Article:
My father, for example, who was young once and blue-eyed, returns on the darkest of nights to the porch and knocks wildly at the door, and if I answer I must be prepared for his waxy face, for his lower lip swollen with bitterness. And so, for a long time, I did not answer, but slept fitfully between his hours of rapping. But finally there came the night when I rose out of my sheets and stumbled down the hall. The door fell open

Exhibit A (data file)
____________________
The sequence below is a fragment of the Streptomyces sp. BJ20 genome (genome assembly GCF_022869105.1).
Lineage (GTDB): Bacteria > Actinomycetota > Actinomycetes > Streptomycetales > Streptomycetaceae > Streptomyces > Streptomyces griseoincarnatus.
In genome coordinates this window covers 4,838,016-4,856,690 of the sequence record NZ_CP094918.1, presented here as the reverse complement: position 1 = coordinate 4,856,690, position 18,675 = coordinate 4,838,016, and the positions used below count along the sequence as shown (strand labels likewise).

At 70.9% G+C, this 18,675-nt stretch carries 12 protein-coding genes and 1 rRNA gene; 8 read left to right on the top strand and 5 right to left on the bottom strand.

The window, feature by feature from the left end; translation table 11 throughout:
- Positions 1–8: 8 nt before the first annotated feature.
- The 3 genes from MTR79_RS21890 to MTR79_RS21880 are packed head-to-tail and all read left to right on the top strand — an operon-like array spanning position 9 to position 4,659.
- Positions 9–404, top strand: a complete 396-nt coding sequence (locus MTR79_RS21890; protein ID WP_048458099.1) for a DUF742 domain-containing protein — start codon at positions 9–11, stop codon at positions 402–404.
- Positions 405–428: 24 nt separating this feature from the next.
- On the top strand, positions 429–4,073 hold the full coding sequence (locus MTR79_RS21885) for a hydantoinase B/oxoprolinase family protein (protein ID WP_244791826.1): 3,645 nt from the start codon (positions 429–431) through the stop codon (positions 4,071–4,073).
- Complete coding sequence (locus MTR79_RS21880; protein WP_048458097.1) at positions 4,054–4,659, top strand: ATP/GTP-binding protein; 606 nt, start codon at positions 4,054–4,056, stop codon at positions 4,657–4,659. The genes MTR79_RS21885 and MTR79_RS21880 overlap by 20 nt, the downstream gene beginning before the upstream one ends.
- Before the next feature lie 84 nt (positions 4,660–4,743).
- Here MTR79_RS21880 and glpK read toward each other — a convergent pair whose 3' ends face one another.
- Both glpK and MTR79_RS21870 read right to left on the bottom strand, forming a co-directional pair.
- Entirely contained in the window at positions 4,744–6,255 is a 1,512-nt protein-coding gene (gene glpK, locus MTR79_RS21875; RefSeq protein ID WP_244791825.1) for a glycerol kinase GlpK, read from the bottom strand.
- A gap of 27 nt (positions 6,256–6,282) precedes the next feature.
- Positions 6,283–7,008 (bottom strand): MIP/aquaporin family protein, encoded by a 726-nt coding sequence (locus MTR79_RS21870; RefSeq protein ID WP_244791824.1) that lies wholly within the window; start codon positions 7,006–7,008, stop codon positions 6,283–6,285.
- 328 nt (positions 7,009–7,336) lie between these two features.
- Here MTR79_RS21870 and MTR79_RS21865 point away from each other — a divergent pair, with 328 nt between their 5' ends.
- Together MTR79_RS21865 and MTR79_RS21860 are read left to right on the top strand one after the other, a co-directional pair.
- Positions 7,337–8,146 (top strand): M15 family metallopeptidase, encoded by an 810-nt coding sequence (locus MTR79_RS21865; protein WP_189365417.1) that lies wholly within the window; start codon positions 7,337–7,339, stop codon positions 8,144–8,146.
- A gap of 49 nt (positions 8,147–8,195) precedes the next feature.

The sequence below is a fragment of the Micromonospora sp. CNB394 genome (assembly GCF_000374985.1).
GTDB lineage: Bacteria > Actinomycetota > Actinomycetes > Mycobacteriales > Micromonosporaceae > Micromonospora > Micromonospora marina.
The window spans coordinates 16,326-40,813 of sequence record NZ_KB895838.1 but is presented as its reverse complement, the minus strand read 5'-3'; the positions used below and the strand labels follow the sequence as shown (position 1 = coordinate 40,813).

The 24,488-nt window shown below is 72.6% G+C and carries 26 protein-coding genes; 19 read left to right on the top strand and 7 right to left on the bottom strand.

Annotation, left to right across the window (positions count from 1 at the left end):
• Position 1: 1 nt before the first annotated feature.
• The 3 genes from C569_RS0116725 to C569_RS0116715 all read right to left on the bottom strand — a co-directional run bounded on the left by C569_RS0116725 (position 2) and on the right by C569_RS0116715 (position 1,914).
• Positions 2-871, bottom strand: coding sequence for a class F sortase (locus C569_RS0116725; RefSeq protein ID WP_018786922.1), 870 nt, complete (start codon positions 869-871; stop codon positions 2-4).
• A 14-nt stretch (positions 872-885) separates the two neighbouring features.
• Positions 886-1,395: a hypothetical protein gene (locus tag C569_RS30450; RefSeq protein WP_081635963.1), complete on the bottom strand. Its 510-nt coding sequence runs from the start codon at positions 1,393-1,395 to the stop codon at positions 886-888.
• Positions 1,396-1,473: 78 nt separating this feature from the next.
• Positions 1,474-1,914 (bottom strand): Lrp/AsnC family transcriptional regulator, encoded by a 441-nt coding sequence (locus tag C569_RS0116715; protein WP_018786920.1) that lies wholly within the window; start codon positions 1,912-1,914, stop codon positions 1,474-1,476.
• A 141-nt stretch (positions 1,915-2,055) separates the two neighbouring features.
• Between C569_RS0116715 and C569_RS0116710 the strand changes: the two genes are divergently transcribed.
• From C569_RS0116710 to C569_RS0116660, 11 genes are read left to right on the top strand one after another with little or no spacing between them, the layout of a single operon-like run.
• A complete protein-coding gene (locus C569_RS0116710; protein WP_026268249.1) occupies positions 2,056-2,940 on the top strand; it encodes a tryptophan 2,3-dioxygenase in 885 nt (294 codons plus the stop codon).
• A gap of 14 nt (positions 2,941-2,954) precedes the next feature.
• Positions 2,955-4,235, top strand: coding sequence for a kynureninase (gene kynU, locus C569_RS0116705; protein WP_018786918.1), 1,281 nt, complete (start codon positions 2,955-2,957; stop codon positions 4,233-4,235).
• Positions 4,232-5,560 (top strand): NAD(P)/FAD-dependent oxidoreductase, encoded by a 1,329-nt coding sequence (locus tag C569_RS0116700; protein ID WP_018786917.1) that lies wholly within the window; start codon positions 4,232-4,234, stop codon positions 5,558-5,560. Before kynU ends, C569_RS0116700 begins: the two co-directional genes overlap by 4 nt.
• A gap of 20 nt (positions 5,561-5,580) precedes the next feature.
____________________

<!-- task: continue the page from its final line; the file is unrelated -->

and I knew I was saved and could bear him, pathetic and hollow, with even the least of his dreams frozen inside him, and the meanness gone. And I greeted him and asked him into the house, and lit the lamp, and looked into his blank eyes in which at last I saw what a child must love, I saw what love might have done had we loved in time.